Remarkable events at the Music Academy of the West’s Summer Festival are getting to be so thick during the week that one can only hope to sketch their worthiness, never mind giving a full report on each one. One is constantly afraid of overlooking some treasure.
In addition to the rich schedule of masterclasses, for example, this week will offer the following concerts, all in Hahn Hall on the Miraflores campus.
At 8 p.m. Tuesday, the next installment of the brilliant faculty chamber music concerts called “Tuesdays @ 8” will take the Hahn Hall stage, with the following program:
Sergei Rachmaninoff’s Suite No. 2 for Two Pianos, Opus 17 (Natasha Kislenko and Margaret McDonald on pianos), Francis Poulenc’s Sonata for Cello and Piano, Opus 143 (Alan Stepansky on cello and Jonathan Feldman on piano), and Antonín Dvorák’s Trio No. 3 in F-Minor for Violin, Cello, and Piano, Opus 65 (Kathleen Winkler on violin, Stepansky on cello and Warren Jones on piano).
Over and above the enjoyment any audience must take in these performances, their importance as pedagogic tools cannot be overstated. The Fellows see — and hear, of course — how it should be done.
Poulenc began his Cello Sonata in 1940 and completed it in 1948. Being relatively unfamiliar with the cello, he consulted his friend and master cellist, Pierre Fournier, on the technical aspects of the composition, and wound up gratefully dedicating the work to him. Those familiar with Poulenc’s delightful woodwind and brass sonatas will feel right at home in this work, which is sometimes described as “neo-classical” but is generally more tuneful and lighthearted than most of the other works so-called.
Reserved seats to this concert are $40 (including Miraflores facility fee) and are available only from the Music Academy Ticket Office at 805.969.8787.
At 7:30 p.m. Wednesday, the academy’s percussion faculty and Fellows will offer a concert in collaboration with Mosher guest artist and famed percussionist Colin Currie. (“The driving force behind new percussion repertoire for more than a decade, Colin Currie is a solo and chamber artist at the peak of his powers.”)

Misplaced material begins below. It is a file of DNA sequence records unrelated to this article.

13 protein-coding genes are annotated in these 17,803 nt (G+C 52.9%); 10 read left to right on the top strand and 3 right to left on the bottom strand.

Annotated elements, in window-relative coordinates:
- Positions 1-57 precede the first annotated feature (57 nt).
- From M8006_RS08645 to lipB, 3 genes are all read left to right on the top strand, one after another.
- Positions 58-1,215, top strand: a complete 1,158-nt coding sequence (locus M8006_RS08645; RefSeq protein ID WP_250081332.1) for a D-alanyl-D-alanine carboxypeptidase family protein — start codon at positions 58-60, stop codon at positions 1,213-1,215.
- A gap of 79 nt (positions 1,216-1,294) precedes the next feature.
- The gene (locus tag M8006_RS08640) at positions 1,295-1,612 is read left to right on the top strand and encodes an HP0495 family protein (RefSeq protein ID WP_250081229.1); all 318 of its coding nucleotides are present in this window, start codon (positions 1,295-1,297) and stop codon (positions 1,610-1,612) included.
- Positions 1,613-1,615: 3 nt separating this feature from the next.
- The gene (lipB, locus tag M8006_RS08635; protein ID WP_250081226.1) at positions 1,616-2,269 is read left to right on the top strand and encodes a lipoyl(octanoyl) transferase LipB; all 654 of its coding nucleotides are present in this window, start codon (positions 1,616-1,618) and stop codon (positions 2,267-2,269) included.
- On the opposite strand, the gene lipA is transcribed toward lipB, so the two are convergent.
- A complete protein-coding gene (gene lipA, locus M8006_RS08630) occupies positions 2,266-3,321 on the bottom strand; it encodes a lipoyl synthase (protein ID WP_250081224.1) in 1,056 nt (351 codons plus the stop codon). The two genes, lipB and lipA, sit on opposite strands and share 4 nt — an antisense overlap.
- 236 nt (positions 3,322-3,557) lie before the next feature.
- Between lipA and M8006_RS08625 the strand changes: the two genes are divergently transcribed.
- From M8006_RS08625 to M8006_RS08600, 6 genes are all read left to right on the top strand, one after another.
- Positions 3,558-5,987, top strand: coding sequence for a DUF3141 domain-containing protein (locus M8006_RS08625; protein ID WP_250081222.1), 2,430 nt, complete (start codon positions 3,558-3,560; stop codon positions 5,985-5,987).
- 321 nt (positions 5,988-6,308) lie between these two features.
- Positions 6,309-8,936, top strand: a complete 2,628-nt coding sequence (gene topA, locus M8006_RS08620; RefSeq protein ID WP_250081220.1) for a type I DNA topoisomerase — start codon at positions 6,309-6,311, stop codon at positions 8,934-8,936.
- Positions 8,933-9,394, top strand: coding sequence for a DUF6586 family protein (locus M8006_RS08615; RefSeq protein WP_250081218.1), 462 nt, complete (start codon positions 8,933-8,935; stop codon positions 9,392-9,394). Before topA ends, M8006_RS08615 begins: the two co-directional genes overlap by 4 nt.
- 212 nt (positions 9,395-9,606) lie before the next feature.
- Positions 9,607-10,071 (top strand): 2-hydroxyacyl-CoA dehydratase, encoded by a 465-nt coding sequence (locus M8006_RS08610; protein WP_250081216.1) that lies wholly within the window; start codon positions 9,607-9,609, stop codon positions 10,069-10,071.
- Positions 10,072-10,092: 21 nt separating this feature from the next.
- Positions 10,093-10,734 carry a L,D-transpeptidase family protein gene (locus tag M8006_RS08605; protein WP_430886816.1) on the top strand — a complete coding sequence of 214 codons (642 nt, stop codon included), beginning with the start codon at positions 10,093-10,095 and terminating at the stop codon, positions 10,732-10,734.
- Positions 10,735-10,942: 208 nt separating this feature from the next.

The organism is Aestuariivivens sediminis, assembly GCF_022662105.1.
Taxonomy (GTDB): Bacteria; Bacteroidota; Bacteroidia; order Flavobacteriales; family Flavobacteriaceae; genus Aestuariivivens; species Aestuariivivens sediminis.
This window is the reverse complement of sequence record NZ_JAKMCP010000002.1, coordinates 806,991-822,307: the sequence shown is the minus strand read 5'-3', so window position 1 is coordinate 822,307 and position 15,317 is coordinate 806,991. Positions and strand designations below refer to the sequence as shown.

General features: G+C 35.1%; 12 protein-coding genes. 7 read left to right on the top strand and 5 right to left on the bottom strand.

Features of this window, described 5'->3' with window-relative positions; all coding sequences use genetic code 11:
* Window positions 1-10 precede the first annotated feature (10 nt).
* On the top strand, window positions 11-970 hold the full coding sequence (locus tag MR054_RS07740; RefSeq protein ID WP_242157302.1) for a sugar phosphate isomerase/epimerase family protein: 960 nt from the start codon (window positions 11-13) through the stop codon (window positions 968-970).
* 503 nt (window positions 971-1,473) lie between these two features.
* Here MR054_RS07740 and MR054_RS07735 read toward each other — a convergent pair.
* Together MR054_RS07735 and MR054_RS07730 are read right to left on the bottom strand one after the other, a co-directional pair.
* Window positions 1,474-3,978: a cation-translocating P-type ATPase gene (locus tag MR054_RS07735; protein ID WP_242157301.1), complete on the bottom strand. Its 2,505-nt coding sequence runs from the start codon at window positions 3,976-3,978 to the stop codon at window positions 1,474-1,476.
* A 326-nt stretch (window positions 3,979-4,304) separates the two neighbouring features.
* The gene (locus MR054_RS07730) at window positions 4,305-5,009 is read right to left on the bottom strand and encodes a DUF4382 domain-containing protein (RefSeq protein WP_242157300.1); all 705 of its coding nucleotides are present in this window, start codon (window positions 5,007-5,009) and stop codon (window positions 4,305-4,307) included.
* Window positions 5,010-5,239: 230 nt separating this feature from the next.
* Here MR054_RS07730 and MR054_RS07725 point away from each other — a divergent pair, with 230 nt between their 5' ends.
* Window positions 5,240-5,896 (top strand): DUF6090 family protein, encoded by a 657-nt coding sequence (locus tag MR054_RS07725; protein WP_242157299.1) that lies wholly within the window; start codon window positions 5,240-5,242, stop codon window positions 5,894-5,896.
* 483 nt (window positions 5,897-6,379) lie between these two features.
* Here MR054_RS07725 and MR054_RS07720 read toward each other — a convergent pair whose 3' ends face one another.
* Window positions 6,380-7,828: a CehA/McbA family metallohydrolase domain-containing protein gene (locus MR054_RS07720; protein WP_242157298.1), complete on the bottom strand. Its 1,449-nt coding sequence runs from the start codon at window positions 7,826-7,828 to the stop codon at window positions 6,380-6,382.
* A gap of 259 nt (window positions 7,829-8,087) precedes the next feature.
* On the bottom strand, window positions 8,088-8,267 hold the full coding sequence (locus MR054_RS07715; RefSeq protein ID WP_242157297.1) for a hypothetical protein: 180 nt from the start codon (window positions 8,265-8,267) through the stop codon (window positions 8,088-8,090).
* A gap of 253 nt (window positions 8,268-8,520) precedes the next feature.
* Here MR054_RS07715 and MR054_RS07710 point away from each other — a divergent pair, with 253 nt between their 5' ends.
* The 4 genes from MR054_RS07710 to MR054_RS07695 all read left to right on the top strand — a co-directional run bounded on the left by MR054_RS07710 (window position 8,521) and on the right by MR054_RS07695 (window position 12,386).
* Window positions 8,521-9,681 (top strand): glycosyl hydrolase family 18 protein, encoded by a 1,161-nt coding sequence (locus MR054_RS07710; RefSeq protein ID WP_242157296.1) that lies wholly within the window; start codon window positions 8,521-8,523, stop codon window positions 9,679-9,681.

Currie will join faculty artists Edward Atkatz and Michael Werner and the academy’s Percussion Fellows for what has become one of the most eagerly anticipated concerts of the festival, and one of the most exciting performances of the summer.
Reserved seats to this concert are $40 (including Miraflores facility fee), and are available from the Ticket Office at 805.969.8787 or online by clicking here.
At 7:30 p.m. Thursday, under the heading “Vocal Chamber Concert,” the Academy Voice, Vocal Piano and Instrumental Fellows, directed by the inimitable Jones, will perform “Leaving Home, Seeking Home: Songs Of Migration” — two song cycles by Southern California composer Alan Louis Smith (originally composed for Jones and mezzo-soprano Stephanie Blythe). The cycles are Vignettes: Ellis Island, which uses texts drawn from interviews with immigrants from Europe to chronicle their journey to America, and Vignettes: Covered Wagon Woman, which are songs transcribed from the diary of Margaret Frink, a pioneer who traveled from Indiana to California in 1850.
Reserved seats to this concert are $27 (including Miraflores facility fee) and are available only from the Ticket Office at 805.969.8787.
At 10 a.m. Saturday begins that aural feast, the annual Chamber Music Marathon, in which Academy Fellows, in ensembles of all sizes and configurations, celebrate the joys of chamber music. The program is largely an edited summary of the summer’s glorious Picnic Concerts, so it is an excellent opportunity to fill in the blanks on any you might have missed. Those attending either or both sessions are urged to picnic on the beautiful Miraflores grounds and gardens during the lunch break. Sessions run from 10 a.m. to noon and 1 to 5 p.m.
There are separate admissions to the morning session ($9) and to the afternoon ($13) — prices include Miraflores facility fee — and tickets are available from the Ticket Office at 805.969.8787 or online by clicking here.